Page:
Saturday, July 19, 2008

Favorite Netlabel Releases: Part II

Well, it's been awhile since I wrote and posted the first entry featuring my list of favorite netlabel releases. I wrote in detail about three of those releases and said I'd write about the others as I had time and energy. So, after a six week break, due mostly to laziness and time wasting, here's the other three albums:



Colin Everingham - Skies of Error - (Enpeg Digital)- This album is distinguished from the others on my list by being the only one that you have to pay for, albeit only $2.00. Probably the best classification of its musical style would be dark IDM. It is an album I think of as "cloudy day music." It evokes for me images of dark clouds rolling in from the Northwest across the wide open landscape of Northern Illinois, where I live. That alone would be reason enough to love it, as far as I'm concerned. The sound of it is dark (though not opressively so), melancholy, and sometimes ominous.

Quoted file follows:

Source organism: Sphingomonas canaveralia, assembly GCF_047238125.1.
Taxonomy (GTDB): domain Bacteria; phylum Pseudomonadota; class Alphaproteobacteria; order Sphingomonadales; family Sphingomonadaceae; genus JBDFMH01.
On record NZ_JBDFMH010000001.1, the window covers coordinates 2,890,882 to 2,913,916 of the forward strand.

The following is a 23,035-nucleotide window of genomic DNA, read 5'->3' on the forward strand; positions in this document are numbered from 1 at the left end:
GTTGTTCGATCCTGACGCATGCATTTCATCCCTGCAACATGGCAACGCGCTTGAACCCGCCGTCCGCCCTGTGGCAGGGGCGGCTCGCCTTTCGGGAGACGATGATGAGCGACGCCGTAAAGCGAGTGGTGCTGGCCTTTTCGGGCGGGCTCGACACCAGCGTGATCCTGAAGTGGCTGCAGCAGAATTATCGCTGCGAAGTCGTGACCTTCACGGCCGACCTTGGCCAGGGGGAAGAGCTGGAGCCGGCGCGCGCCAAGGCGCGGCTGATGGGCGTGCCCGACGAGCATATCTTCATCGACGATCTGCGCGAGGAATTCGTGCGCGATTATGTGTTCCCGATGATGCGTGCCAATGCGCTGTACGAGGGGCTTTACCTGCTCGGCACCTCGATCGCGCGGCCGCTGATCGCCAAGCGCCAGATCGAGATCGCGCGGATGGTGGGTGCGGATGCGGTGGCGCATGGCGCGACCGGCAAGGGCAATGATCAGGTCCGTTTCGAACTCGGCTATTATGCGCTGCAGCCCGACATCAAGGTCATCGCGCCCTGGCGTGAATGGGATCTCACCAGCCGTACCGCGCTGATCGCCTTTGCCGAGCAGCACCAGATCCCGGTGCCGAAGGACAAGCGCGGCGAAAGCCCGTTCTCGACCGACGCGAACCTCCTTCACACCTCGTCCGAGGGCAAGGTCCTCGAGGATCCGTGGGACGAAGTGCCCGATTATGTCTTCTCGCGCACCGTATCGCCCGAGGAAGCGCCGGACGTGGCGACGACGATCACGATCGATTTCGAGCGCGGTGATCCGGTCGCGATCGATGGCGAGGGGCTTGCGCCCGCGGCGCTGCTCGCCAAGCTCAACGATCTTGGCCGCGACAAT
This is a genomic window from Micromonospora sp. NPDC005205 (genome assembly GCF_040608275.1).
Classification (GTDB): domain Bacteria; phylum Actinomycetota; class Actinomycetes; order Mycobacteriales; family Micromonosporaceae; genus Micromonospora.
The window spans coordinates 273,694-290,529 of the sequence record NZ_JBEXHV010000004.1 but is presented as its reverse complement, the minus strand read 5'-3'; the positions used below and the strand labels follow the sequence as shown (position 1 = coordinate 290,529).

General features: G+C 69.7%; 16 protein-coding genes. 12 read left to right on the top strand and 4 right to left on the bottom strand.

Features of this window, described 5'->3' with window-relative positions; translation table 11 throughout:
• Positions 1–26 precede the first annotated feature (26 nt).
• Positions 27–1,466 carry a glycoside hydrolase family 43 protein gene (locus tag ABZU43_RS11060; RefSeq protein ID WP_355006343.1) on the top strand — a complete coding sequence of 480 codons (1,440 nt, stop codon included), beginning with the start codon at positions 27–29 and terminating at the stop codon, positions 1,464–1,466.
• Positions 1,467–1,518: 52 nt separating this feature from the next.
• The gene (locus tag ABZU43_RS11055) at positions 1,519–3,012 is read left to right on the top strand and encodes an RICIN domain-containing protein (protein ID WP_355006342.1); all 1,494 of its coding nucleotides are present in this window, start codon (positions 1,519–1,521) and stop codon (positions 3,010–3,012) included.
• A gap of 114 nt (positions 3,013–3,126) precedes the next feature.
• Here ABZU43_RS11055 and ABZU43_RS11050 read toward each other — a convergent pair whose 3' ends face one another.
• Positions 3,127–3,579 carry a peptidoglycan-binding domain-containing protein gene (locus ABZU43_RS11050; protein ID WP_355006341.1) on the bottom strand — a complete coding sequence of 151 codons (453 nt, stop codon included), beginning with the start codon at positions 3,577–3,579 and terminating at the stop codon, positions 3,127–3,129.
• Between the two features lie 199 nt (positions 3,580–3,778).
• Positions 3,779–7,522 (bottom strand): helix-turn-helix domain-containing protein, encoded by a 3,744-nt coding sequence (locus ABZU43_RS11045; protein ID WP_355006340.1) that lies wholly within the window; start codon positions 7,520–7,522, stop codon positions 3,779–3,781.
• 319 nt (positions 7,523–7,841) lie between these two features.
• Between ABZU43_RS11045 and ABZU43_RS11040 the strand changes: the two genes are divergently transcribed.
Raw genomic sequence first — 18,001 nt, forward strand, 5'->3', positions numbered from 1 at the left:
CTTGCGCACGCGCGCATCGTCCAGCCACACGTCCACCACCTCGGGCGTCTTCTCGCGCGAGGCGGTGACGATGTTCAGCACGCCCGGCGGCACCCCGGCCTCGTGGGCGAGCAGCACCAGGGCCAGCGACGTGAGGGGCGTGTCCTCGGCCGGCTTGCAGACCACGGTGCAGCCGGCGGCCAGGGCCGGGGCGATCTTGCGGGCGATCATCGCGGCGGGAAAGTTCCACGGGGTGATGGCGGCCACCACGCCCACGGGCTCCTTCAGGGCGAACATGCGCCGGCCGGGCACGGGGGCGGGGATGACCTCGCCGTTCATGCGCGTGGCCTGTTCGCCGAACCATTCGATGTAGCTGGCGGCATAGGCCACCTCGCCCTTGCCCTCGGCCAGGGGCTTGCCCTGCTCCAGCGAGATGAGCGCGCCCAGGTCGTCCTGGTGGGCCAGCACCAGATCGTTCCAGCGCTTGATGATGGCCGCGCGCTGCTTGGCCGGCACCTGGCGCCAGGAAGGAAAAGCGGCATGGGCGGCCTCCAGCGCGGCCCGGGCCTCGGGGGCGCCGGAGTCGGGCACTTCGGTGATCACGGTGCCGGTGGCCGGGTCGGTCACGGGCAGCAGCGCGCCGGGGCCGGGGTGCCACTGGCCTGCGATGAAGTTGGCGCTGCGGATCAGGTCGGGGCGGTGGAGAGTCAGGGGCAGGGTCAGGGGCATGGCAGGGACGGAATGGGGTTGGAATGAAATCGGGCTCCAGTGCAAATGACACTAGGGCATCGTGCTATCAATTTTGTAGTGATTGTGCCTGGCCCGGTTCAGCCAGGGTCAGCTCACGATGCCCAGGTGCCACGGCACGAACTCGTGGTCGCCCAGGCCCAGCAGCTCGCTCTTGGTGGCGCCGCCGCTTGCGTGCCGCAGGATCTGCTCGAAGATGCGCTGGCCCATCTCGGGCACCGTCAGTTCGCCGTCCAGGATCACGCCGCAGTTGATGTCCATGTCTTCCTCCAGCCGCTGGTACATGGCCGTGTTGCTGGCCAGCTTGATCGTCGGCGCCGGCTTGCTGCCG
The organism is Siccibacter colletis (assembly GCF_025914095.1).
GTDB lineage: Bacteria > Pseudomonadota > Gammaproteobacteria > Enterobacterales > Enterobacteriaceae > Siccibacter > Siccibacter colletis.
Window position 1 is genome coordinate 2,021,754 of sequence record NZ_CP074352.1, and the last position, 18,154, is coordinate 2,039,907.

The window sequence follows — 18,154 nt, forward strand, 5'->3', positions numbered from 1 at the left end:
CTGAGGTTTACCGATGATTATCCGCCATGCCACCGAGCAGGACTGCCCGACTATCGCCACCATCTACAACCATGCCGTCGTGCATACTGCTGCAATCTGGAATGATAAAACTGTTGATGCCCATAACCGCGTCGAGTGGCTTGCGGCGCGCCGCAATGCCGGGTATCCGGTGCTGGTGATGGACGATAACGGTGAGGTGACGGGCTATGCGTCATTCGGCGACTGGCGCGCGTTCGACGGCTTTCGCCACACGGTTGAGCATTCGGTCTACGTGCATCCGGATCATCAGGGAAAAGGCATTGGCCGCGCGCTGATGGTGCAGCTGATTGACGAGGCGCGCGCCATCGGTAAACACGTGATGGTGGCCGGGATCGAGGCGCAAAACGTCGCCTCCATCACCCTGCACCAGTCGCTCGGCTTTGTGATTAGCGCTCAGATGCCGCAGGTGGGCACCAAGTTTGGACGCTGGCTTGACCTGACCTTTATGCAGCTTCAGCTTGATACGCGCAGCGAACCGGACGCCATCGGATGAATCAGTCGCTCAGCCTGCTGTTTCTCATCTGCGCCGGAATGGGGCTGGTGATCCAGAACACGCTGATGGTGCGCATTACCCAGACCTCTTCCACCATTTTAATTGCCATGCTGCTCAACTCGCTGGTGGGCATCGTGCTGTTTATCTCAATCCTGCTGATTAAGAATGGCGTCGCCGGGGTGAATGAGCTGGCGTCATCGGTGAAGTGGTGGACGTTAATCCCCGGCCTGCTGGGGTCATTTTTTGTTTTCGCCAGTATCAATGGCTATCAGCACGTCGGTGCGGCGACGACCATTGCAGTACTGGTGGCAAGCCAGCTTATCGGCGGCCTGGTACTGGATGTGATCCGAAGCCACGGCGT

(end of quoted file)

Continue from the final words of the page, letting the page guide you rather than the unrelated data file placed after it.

The opening track, "In Memory, Differences Collide," has an almost wistful feel to it and makes me think of first waking up on a grey, overcast morning. After that opening, the album really gets going with the darker, more rhythmic "Subtractim," which features a chiming music box melody overtop of the gloom. "We Can Never Be" features a more ominous sort of overcast melancholy that evokes a deep sense of loss. The rest of the album largely follows suit, in varying degrees, from the template set by these three tracks. The short interlude "Similarities in Mind" features some darkly melodic piano playing, and the following track, "Corduroy Coast," features what sounds like an acoustic guitar. Several tracks feature a nice low bass sound that really adds a fullness to the music, while the beats and rhythms definitely reflect a mechanistic, Autechre type feel, but are nicely mixed in with the rest of the music, never becoming grating or obnoxious, even at the their most pronounced. At times, I am reminded of Gridlock, though with a less industrial feel. The album ends with "You Were Gone," six minutes of beatless, melancholy ambience. Another perfect album for a rainy day.